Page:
Lab Result Orders and How to Get Them In The EMR With Automated Order Matching

Orders vs. Encounters

In most healthcare institutions, medical procedures are associated with orders or encounters.  An order (or standing order) can be defined as rules, regulations, protocols, or procedures prepared by the professional staff of a hospital or clinic and used as guidelines in the preparation and carrying out of medical and surgical procedures. An encounter can be defined as a health care contact between the patient and the provider who is responsible for diagnosing and treating the patient. 

Generally, you need to have an encounter to have an order. 

For example:

If I am going to have some lab results drawn, the healthcare personnel will create an encounter (my visit) and then create the order for which particular lab results need to be performed. This order is either fulfilled internally (or at a cooperating laboratory) at the existing institution, or given to the patient if they are going outside of the network. The latter often happens for patients that have traveled to another location for a medical procedure, then return home, but still need follow-up care.

Lab results are taken care of internally or at a cooperating lab

The results most often are interfaced directly to the EMR. However, when the patient goes to an outside agency to have those lab results drawn, the order is given to the agency, and when completed, those results will most likely be faxed to the originating treatment facility. It is then up to that department to enter those results into their EMR using the existing order number. 

External lab results

Often with transplant centers, they get external results for which orders have not been placed in their current EMR. For these cases, the people performing the data-entry of results have to create an encounter, create an order, release the order, and finally enter the lab results specifically to that order. They then often have to scan or attach the document to the order so it is part of the patient’s record.

For most Extract users, having an order number is paramount for being able to have the lab results file correctly into the patient’s record. During lab result verification, one additional essential piece of information is required to file results, the MRN. Even though Extract is technically a stand-alone system, there is no need to tab between our system and your EMR to find this critical information. Because we already have it.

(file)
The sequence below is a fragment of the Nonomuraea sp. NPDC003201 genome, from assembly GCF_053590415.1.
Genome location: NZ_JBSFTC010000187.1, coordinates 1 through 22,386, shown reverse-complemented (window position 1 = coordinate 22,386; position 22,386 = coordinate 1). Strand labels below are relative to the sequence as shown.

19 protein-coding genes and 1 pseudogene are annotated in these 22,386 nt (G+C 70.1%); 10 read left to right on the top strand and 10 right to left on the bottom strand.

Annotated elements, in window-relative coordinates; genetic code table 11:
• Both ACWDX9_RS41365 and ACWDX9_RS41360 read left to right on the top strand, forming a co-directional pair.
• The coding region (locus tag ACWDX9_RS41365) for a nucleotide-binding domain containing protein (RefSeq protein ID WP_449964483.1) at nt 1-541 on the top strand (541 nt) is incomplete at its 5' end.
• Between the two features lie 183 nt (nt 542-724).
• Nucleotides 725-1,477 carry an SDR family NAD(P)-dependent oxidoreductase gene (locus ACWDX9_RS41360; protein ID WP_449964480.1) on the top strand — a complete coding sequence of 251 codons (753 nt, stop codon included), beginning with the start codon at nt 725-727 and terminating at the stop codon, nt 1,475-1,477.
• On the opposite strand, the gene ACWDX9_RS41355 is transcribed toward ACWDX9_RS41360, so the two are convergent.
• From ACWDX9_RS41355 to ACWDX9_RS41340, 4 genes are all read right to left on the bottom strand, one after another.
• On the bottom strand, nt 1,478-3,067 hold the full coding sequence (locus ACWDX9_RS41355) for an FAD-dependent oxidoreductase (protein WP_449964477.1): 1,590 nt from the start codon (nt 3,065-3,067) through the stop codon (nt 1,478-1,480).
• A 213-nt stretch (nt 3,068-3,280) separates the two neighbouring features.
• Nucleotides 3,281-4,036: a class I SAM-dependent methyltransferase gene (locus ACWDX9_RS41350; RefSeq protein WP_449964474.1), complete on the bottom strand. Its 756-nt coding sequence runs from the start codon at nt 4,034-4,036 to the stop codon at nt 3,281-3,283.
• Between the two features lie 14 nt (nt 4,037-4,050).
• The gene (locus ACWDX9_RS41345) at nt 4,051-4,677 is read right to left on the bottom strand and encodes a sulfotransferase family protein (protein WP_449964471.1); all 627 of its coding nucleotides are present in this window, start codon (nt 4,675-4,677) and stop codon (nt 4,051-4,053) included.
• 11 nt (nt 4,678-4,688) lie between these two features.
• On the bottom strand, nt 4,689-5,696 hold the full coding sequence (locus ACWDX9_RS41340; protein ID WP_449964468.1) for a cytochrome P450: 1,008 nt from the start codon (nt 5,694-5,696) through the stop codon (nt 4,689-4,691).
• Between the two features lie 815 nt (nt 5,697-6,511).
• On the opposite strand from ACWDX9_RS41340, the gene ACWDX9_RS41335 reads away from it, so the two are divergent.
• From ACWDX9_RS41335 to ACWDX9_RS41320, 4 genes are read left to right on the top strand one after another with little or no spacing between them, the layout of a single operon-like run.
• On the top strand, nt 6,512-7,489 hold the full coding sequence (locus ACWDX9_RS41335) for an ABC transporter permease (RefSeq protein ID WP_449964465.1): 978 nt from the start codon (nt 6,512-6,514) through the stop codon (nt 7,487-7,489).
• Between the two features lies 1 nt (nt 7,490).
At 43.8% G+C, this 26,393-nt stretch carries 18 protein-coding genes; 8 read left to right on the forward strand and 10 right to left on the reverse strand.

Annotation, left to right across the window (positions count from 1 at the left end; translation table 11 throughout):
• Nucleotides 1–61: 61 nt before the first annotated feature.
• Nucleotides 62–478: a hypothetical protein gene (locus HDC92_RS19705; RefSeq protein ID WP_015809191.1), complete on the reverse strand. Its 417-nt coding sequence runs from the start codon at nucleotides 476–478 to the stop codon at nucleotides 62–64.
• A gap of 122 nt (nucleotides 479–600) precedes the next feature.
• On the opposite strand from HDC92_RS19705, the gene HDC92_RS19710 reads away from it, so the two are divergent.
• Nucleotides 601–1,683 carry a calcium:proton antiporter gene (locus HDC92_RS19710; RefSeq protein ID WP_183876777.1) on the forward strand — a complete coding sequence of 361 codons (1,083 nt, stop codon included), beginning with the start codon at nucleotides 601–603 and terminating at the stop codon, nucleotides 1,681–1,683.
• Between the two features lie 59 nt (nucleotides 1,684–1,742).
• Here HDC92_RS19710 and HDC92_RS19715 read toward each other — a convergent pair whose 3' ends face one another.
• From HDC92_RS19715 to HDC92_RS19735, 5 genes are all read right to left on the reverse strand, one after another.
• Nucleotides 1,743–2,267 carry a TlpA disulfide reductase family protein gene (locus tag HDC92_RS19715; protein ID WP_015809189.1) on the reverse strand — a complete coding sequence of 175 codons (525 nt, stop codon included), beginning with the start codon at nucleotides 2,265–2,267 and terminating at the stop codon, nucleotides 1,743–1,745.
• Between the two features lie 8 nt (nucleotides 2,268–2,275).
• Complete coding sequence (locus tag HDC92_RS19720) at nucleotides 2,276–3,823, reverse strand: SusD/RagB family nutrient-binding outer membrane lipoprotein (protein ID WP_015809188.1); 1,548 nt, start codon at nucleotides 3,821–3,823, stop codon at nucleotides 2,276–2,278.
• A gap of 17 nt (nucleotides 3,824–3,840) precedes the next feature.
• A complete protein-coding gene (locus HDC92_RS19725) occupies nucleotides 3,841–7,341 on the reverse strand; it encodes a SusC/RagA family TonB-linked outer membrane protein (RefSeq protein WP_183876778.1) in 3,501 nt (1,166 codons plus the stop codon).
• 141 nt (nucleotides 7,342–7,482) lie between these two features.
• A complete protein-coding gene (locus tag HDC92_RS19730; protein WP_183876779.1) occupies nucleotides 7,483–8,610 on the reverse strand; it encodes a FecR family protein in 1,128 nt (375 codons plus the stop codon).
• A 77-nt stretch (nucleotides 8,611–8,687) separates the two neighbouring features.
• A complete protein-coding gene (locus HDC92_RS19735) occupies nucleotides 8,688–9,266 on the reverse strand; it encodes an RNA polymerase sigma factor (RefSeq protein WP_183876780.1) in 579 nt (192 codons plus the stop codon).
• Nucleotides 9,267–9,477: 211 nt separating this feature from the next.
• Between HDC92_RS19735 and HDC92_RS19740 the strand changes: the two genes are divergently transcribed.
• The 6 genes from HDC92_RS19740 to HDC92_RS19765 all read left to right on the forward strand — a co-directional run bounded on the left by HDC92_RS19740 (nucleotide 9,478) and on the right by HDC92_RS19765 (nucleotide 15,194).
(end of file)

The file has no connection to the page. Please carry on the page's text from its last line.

As patients are registered or checked-in and as orders are placed and released from the EMR, those orders, encounters, and patient demographics are transmitted to Extract via orders and ADT interfaces. Order numbers, along with patient MRNs and CSNs are captured and stored in our secure database. During the verification process, the MRN is “magically” populated by Extract when we cross-reference the data we extracted from the document with the EMR data we received across the interfaces. We then do the same thing with the orders based on procedure and collection date. If we can’t find the perfect match, we have a friendly selection list that displays all of the existing orders that have been received by Extract for the particular order type, and the user can easily select the order. 

Both of these processes save the user time and effort, as well as preventing potential typing mistakes. 

Lab workflows are where we got started in the healthcare industry…but the features above don’t stop there. We have applied these concepts to pathology, radiology, clinical research, consult letters, and even junk faxes! Our specialty is determining the type of document your users are looking at, finding the important information within the document, matching to your EMR database as needed, and filing the data in the right place so it can be easily found and trended.

Interested in learning more?

Schedule a quick personalized demo to learn how Extract could help your organization achieve their goals.

about the author: Mike Beles

Mike Beles, Customer Support Specialist & Project Manager at Extract, has been involved with implementing and leading software projects for over 18 years. He has a well-versed background in software training, support, quality assurance as well as both product and project management.